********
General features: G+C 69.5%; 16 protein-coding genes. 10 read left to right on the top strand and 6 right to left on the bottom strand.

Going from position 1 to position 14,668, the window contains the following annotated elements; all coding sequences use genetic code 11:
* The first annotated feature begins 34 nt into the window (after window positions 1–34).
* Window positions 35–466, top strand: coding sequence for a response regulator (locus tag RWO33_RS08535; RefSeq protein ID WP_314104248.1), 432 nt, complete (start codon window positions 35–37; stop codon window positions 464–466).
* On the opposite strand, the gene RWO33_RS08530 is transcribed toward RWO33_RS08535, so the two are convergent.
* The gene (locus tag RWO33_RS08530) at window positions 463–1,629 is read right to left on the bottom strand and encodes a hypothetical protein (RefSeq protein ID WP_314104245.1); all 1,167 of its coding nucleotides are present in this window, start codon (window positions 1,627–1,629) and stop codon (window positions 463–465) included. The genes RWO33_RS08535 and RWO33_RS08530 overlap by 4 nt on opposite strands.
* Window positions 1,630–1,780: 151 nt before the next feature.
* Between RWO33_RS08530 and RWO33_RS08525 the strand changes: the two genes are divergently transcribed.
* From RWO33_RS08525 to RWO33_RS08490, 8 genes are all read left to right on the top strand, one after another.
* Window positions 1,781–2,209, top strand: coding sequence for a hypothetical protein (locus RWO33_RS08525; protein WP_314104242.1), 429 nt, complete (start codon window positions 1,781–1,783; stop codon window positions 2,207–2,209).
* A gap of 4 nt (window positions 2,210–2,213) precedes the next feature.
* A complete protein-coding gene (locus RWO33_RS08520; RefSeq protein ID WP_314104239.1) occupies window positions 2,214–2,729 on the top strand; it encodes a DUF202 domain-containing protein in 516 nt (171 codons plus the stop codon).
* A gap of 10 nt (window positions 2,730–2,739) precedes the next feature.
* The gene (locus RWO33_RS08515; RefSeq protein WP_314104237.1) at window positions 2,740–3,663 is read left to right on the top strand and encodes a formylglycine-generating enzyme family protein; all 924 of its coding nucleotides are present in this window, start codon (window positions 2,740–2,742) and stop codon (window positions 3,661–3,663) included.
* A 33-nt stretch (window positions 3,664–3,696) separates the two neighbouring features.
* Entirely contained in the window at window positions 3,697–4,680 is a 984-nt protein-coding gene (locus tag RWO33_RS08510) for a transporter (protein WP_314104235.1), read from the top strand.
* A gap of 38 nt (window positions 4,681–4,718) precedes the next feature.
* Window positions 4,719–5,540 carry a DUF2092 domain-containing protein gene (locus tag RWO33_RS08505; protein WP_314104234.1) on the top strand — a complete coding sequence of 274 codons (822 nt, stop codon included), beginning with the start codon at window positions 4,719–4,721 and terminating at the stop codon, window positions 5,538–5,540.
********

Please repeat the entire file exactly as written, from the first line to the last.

General features: G+C 69.5%; 16 protein-coding genes. 10 read left to right on the top strand and 6 right to left on the bottom strand.

Going from position 1 to position 14,668, the window contains the following annotated elements; all coding sequences use genetic code 11:
* The first annotated feature begins 34 nt into the window (after window positions 1–34).
* Window positions 35–466, top strand: coding sequence for a response regulator (locus tag RWO33_RS08535; RefSeq protein ID WP_314104248.1), 432 nt, complete (start codon window positions 35–37; stop codon window positions 464–466).
* On the opposite strand, the gene RWO33_RS08530 is transcribed toward RWO33_RS08535, so the two are convergent.
* The gene (locus tag RWO33_RS08530) at window positions 463–1,629 is read right to left on the bottom strand and encodes a hypothetical protein (RefSeq protein ID WP_314104245.1); all 1,167 of its coding nucleotides are present in this window, start codon (window positions 1,627–1,629) and stop codon (window positions 463–465) included. The genes RWO33_RS08535 and RWO33_RS08530 overlap by 4 nt on opposite strands.
* Window positions 1,630–1,780: 151 nt before the next feature.
* Between RWO33_RS08530 and RWO33_RS08525 the strand changes: the two genes are divergently transcribed.
* From RWO33_RS08525 to RWO33_RS08490, 8 genes are all read left to right on the top strand, one after another.
* Window positions 1,781–2,209, top strand: coding sequence for a hypothetical protein (locus RWO33_RS08525; protein WP_314104242.1), 429 nt, complete (start codon window positions 1,781–1,783; stop codon window positions 2,207–2,209).
* A gap of 4 nt (window positions 2,210–2,213) precedes the next feature.
* A complete protein-coding gene (locus RWO33_RS08520; RefSeq protein ID WP_314104239.1) occupies window positions 2,214–2,729 on the top strand; it encodes a DUF202 domain-containing protein in 516 nt (171 codons plus the stop codon).
* A gap of 10 nt (window positions 2,730–2,739) precedes the next feature.
* The gene (locus RWO33_RS08515; RefSeq protein WP_314104237.1) at window positions 2,740–3,663 is read left to right on the top strand and encodes a formylglycine-generating enzyme family protein; all 924 of its coding nucleotides are present in this window, start codon (window positions 2,740–2,742) and stop codon (window positions 3,661–3,663) included.
* A 33-nt stretch (window positions 3,664–3,696) separates the two neighbouring features.
* Entirely contained in the window at window positions 3,697–4,680 is a 984-nt protein-coding gene (locus tag RWO33_RS08510) for a transporter (protein WP_314104235.1), read from the top strand.
* A gap of 38 nt (window positions 4,681–4,718) precedes the next feature.
* Window positions 4,719–5,540 carry a DUF2092 domain-containing protein gene (locus tag RWO33_RS08505; protein WP_314104234.1) on the top strand — a complete coding sequence of 274 codons (822 nt, stop codon included), beginning with the start codon at window positions 4,719–4,721 and terminating at the stop codon, window positions 5,538–5,540.